Sporting a white bow tie and a warm smile, he is an introvert by nature. A colleague of Dr Soma Raju of the Care Hospital fame, he hardly gets time to meet friends. “We are so busy but we still keep in touch over the phone.” Where would we find you if not at work? And he affirms, “If I am not at work you will find me at home.” What did you enjoy doing the most as a youngster? And he smiles, “As a student in the US I had a fancy for watches and cars. I used to drive a Mercedes there. And I really enjoyed my college life.” A well spread office from where the entire city can be seen he peeps through the window panes and gets back to his seat. Dr Rao which is your favourite car now? “I have a Mercedes but I love Zen, he smiles. As a youngster I longed for all fancy things, but now I seek for comfort.” He starts his day with a strong cup of coffee followed by a glance of news. When he is free he enjoys reading and music. As the interview progresses, Dr Rao reminisces his early days by sharing how he spends his day. “My favourite pass time is reading general books, fiction and biographies.” As we tune to know more about him he takes a back seat and narrates. “I owe my disciplinary nature to my father. What I learnt from my father is discipline, simplicity and contentment. My mother is a homemaker. I have two children; son is into stock market in the US. And daughter is a public defender in the US.” Due to his hectic schedule he desires to sleep at least 6-7 hours a day. He would generally have a sound sleep, but what would keep him awake at night and he remarks, “If a family member is ill I would not get sleep till he is completely cured.” And this is so true; as he says with regard to his profession, “The mission of the hospital is reconciling excellence with equity viz quality healthcare to all irrespective of their socio economic status. We have more than 18 districts of Andhra Pradesh covered under the rural eye care programme, located at 103 places.” What has made him a successful entrepreneur is a golden rule that he follows. Before attending a patient remembers that he has to give his very best to the patient as they come to him with a lot of trust and faith of being relieved from the condition. As he confirms, “What I expect for myself is exactly what I would like to give others.”

Then and now

And as we reverse to the early 70s we ask him how would he define the healthcare industry now? He affirms, “I love this industry. No other profession has given me so much. There is so much comfort and it still leaves you satisfied towards the end of the day.” However, he still desires to do larger than life when he states, “The biggest challenge in our country is to give quality healthcare to every human being, which is still a distant dream.” And this is why he rates the country between 2-3 out of 10 on the average healthcare in the country. He informs, “The best healthcare today is provided in Scandinavian countries like England, Britain, Australia, etc. And developing countries like Cuba, Srilanka, Thailand, etc.”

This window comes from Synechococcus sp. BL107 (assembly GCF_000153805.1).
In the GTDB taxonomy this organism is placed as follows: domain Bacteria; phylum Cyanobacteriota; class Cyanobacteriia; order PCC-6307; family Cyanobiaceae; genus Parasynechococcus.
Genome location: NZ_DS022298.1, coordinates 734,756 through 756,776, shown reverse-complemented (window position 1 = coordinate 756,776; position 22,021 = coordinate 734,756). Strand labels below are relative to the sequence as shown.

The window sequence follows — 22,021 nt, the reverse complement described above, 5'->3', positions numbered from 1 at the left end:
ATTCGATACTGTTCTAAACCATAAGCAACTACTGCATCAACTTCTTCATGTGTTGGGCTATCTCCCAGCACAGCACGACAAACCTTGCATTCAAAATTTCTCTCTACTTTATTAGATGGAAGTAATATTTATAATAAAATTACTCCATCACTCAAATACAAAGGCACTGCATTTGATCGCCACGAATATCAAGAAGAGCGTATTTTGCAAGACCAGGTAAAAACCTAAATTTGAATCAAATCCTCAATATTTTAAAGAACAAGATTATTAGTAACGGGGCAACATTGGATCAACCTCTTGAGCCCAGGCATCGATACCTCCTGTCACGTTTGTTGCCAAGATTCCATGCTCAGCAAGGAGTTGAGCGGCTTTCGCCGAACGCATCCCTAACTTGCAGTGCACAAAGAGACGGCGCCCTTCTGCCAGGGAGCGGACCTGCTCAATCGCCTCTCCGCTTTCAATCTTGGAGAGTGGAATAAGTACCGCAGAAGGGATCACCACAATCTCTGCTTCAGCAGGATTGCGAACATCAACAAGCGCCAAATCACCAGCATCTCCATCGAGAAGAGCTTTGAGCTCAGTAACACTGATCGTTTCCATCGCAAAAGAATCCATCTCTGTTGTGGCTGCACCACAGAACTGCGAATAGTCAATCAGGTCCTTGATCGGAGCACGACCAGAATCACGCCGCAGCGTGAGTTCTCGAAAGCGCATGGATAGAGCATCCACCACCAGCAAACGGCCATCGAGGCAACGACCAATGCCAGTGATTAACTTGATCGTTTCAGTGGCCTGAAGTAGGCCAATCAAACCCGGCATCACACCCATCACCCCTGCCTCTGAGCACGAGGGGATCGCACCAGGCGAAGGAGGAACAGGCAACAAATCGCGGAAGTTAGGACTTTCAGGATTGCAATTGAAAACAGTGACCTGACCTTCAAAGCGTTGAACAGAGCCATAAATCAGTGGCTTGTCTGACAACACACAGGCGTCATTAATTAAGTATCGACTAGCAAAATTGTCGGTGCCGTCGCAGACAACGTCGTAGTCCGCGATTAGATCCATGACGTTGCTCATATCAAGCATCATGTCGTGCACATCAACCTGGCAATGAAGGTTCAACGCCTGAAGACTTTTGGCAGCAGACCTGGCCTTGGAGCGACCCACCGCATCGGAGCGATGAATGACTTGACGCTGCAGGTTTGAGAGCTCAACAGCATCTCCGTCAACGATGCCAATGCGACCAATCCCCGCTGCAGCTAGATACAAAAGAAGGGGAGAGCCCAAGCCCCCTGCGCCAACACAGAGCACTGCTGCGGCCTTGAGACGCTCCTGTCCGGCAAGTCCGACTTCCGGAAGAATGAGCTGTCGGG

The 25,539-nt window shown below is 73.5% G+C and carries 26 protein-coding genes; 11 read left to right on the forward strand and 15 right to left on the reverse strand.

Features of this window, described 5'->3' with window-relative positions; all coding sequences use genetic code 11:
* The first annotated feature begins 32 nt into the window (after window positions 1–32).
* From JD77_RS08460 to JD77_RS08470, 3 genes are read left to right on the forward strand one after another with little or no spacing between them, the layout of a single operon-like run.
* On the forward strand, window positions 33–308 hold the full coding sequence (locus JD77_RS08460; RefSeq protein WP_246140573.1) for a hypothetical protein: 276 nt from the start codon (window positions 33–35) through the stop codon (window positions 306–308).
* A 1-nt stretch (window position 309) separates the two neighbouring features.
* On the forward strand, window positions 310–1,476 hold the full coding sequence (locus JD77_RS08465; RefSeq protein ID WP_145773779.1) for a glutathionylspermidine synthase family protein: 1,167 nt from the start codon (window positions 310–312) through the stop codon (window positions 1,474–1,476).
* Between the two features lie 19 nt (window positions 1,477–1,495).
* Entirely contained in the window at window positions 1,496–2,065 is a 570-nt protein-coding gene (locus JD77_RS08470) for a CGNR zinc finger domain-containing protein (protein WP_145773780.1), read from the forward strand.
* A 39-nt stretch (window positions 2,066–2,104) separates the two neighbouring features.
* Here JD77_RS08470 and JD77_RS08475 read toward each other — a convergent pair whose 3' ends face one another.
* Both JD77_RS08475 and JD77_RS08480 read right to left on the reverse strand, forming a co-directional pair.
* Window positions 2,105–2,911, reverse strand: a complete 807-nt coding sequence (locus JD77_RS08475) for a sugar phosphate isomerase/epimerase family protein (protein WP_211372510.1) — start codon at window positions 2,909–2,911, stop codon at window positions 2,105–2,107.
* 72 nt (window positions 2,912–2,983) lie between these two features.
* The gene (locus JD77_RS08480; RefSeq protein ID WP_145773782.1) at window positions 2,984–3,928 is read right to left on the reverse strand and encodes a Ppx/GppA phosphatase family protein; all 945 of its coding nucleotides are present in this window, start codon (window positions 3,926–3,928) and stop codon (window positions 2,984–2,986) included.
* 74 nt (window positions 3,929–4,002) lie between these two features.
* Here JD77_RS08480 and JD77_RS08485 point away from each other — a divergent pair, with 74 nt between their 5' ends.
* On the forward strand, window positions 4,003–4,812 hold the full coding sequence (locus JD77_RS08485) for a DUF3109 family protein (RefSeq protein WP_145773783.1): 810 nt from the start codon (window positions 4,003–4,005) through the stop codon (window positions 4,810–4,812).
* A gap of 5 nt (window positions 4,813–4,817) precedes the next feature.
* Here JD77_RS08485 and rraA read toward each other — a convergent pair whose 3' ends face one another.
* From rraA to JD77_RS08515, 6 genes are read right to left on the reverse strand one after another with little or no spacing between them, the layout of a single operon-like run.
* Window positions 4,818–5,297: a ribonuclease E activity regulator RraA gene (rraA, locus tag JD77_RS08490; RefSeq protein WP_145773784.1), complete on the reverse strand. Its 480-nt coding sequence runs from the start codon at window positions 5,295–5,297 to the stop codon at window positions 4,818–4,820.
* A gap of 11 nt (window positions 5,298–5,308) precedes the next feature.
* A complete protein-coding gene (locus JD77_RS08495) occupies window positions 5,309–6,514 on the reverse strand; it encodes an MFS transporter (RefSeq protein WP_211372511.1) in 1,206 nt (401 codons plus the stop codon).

While he desires to achieve more, what drives him constantly is delivering his best at all times. He is content and proudest of that fact that his children have done well in their career. While everything else falls in place, Dr Rao says, “My only disappointment has been that I could not give enough time to the family. But what I have learnt from life is that be thankful for what you have. And he signs off saying, “I hope the next year brings us growth and personally there is health and harmony in family.”

Dr Rao’s diary

  • You would want to be reborn as: As what I am today; no regrets
  • If not a doctor: I may have been a sportsman, but I do not think I cannot be a doctor
  • Important to be successful: There is no catalyst to hard work
  • 7 Catalysts to success: Integrity and hard work, fairness to people, excelling in whatever you do, treating others with respect, constantly learning from others, do what you can without expecting returns.
  • Best city: Hyderabad (cannot stay in Mumbai & Delhi as they are too chaotic)
  • Politics to you is: Politics is a necessary part of life, which has to be clean upside down substantially
  • Best form of worship: Do whatever you do with sincerity